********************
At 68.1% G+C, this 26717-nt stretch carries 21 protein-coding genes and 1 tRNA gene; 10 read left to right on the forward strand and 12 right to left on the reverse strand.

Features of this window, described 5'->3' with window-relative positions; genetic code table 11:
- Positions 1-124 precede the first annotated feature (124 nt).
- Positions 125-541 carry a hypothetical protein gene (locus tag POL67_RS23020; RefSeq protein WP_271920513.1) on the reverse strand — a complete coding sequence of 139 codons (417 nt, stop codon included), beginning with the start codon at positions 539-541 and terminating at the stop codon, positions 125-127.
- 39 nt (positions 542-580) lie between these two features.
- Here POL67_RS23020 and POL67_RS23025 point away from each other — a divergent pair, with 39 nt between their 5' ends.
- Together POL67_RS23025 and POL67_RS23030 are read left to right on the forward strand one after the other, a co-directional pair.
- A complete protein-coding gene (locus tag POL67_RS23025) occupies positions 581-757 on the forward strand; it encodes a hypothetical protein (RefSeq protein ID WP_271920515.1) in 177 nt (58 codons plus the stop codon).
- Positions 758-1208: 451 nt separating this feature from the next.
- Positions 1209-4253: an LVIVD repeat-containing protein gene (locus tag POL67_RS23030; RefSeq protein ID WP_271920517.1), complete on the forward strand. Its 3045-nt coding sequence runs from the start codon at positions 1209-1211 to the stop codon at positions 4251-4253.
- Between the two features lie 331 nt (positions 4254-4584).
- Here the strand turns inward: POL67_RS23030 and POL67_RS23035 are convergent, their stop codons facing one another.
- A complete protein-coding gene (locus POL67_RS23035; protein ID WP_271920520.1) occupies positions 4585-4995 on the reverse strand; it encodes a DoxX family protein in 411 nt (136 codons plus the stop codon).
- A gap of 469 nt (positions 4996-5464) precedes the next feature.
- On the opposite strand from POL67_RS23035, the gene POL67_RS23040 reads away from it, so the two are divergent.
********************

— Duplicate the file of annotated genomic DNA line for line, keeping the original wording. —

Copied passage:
At 68.1% G+C, this 26717-nt stretch carries 21 protein-coding genes and 1 tRNA gene; 10 read left to right on the forward strand and 12 right to left on the reverse strand.

Features of this window, described 5'->3' with window-relative positions; genetic code table 11:
- Positions 1-124 precede the first annotated feature (124 nt).
- Positions 125-541 carry a hypothetical protein gene (locus tag POL67_RS23020; RefSeq protein WP_271920513.1) on the reverse strand — a complete coding sequence of 139 codons (417 nt, stop codon included), beginning with the start codon at positions 539-541 and terminating at the stop codon, positions 125-127.
- 39 nt (positions 542-580) lie between these two features.
- Here POL67_RS23020 and POL67_RS23025 point away from each other — a divergent pair, with 39 nt between their 5' ends.
- Together POL67_RS23025 and POL67_RS23030 are read left to right on the forward strand one after the other, a co-directional pair.
- A complete protein-coding gene (locus tag POL67_RS23025) occupies positions 581-757 on the forward strand; it encodes a hypothetical protein (RefSeq protein ID WP_271920515.1) in 177 nt (58 codons plus the stop codon).
- Positions 758-1208: 451 nt separating this feature from the next.
- Positions 1209-4253: an LVIVD repeat-containing protein gene (locus tag POL67_RS23030; RefSeq protein ID WP_271920517.1), complete on the forward strand. Its 3045-nt coding sequence runs from the start codon at positions 1209-1211 to the stop codon at positions 4251-4253.
- Between the two features lie 331 nt (positions 4254-4584).
- Here the strand turns inward: POL67_RS23030 and POL67_RS23035 are convergent, their stop codons facing one another.
- A complete protein-coding gene (locus POL67_RS23035; protein ID WP_271920520.1) occupies positions 4585-4995 on the reverse strand; it encodes a DoxX family protein in 411 nt (136 codons plus the stop codon).
- A gap of 469 nt (positions 4996-5464) precedes the next feature.
- On the opposite strand from POL67_RS23035, the gene POL67_RS23040 reads away from it, so the two are divergent.